**DOI:**10.1128/JB.00412-13

## ABSTRACT

A stochastic, agent-based mathematical model of the coevolution of the archaeal and bacterial adaptive immunity system, CRISPR-Cas, and lytic viruses shows that CRISPR-Cas immunity can stabilize the virus-host coexistence rather than leading to the extinction of the virus. In the model, CRISPR-Cas immunity does not specifically promote viral diversity, presumably because the selection pressure on each single proto-spacer is too weak. However, the overall virus diversity in the presence of CRISPR-Cas grows due to the increase of the host and, accordingly, the virus population size. Above a threshold value of total viral diversity, which is proportional to the viral mutation rate and population size, the CRISPR-Cas system becomes ineffective and is lost due to the associated fitness cost. Our previous modeling study has suggested that the ubiquity of CRISPR-Cas in hyperthermophiles, which contrasts its comparative low prevalence in mesophiles, is due to lower rates of mutation fixation in thermal habitats. The present findings offer a complementary, simpler perspective on this contrast through the larger population sizes of mesophiles compared to hyperthermophiles, because of which CRISPR-Cas can become ineffective in mesophiles. The efficacy of CRISPR-Cas sharply increases with the number of proto-spacers per viral genome, potentially explaining the low information content of the proto-spacer-associated motif (PAM) that is required for spacer acquisition by CRISPR-Cas because a higher specificity would restrict the number of spacers available to CRISPR-Cas, thus hampering immunity. The very existence of the PAM might reflect the tradeoff between the requirement of diverse spacers for efficient immunity and avoidance of autoimmunity.

## INTRODUCTION

The ubiquitous arms race between viruses and their hosts to a large extent shapes the evolution of both (1–3). All cellular life forms have evolved numerous, extremely diverse, and elaborate antiviral defense systems that occupy a substantial part of the genome, at least in free-living organisms (4–6). Although some widespread defense mechanisms of bacteria and archaea, in particular the restriction-modification systems, have been known for many years and thoroughly characterized, recent advances in comparative genomics and experimental study of virus-host interaction have revealed new antiviral defense mechanisms some of which function on novel, unexpected principles (6–10). Arguably, the foremost of these new advances is the discovery of the adaptive immunity system that became known as CRISPR (clustered regularly interspaced short palindromic repeats)-Cas (CRISPR-associated genes) (11–15).

The CRISPR-Cas system employs a unique defense mechanism that involves incorporation of virus DNA fragments into CRISPR repeat arrays and subsequent utilization of transcripts of these inserts (spacers) as guide RNAs to cleave the cognate virus genome (16–20). Thus, CRISPR-Cas represents bona fide adaptive immunity that until the discovery of this system has not been known to exist in prokaryotes (21). However, an important distinction between CRISPR-Cas and animal immune systems is that CRISPR-Cas modifies the host organism's genome in response to infection and hence provides heritable immunity. Thus, CRISPR-Cas is the most compelling known case of Lamarckian inheritance whereby an organism responds to an environmental cue by generating a heritable modification of the genome that provides an adaptive response to that specific cue (22). The role of CRISPR-Cas in antivirus defense in archaea and bacteria that initially was predicted on the basis of the detection of spacers identical to short sequence segments from virus and plasmid genomes and comparative analysis of Cas protein sequences (19) has been successfully demonstrated experimentally (23). In the few years that elapsed since this key breakthrough, the CRISPR research evolved into a highly dynamic field of microbiology with major potential for applications in epidemiology, biotechnology and genome engineering (24–26). The first applications of CRIPSR-Cas for genome manipulation and gene expression programming already have been developed (27–30).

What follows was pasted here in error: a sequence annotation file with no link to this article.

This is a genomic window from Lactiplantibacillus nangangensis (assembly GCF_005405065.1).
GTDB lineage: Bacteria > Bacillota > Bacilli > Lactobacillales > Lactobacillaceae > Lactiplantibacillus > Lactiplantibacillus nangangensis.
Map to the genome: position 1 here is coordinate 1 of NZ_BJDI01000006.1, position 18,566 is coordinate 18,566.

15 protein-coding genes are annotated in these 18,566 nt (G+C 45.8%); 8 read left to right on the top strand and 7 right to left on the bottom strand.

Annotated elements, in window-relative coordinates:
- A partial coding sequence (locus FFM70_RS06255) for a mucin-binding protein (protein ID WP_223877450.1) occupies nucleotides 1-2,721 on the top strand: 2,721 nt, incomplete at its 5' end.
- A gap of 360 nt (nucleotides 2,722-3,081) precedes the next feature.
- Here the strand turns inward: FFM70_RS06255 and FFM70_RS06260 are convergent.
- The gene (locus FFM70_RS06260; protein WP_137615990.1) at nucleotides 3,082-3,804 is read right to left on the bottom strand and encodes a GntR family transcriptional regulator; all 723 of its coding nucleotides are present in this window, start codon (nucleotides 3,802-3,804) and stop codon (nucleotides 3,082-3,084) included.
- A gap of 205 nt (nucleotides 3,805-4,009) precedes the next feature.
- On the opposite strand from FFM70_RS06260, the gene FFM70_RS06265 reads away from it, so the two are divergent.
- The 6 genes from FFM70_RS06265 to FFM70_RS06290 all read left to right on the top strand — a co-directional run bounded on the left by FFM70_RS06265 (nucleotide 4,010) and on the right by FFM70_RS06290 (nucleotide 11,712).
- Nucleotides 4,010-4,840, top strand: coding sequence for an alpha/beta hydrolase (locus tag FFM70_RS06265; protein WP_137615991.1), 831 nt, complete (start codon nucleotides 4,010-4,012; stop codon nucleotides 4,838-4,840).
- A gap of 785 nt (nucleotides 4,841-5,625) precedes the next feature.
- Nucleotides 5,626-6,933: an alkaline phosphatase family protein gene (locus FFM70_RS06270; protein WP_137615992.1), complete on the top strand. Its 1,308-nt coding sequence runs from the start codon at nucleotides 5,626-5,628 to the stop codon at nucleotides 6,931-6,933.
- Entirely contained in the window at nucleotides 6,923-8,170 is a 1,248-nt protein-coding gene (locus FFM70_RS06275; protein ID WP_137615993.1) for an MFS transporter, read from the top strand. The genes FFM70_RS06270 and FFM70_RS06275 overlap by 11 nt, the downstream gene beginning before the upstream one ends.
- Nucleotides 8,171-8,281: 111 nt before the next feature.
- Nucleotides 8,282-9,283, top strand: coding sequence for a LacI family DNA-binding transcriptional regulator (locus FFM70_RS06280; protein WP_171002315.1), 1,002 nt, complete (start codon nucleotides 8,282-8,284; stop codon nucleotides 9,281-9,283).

The CRISPR-Cas system shows an enormous diversity of Cas protein repertoires and the architectures of the respective genomic loci. Comparative analysis of the sequences and structures of Cas proteins, combined with the analysis of genomic architectures, led to the classification of the CRISPR-Cas systems into three distinct types (I, II, and III) and several still unclassified minor variants (31, 32). For each type and subtype, a specific signature gene has been identified allowing straightforward classification of the highly variable CRISPR-Cas loci in the course of genome analysis (32).

The mechanism of CRISPR-Cas is usually divided into three stages: (i) adaptation, when new 30 to 84 bp long, unique spacers homologous to proto-spacer sequences in viral genomes or other alien DNA molecules are integrated into the CRISPR repeat cassettes; (ii) expression and processing of pre-crRNA into short guide crRNAs; and (iii) interference, when the alien DNA or RNA is targeted by a complex of Cas proteins containing a crRNA guide and cleaved within the unique target site (15, 32, 33).

Viruses can evade CRISPR-Cas through minimal mutational or recombinational changes in proto-spacer regions. In several experiments, single proto-spacer mutations have rendered CRISPR-Cas ineffectual (23, 34, 35), although other CRISPR-Cas systems showed less rigid specificity (36). Conversely, hosts can regain antiviral immunity through new spacer additions (34, 35, 37, 38), thus driving coevolutionary arms races between the mutating virus and the spacer-incorporating host. This arms race apparently can go multiple rounds and takes unexpected turns as demonstrated by the recent finding that certain bacteriophages encode their own CRISPR-Cas system which targets host innate immunity loci, thus turning a defense mechanism into an assault weapon (39).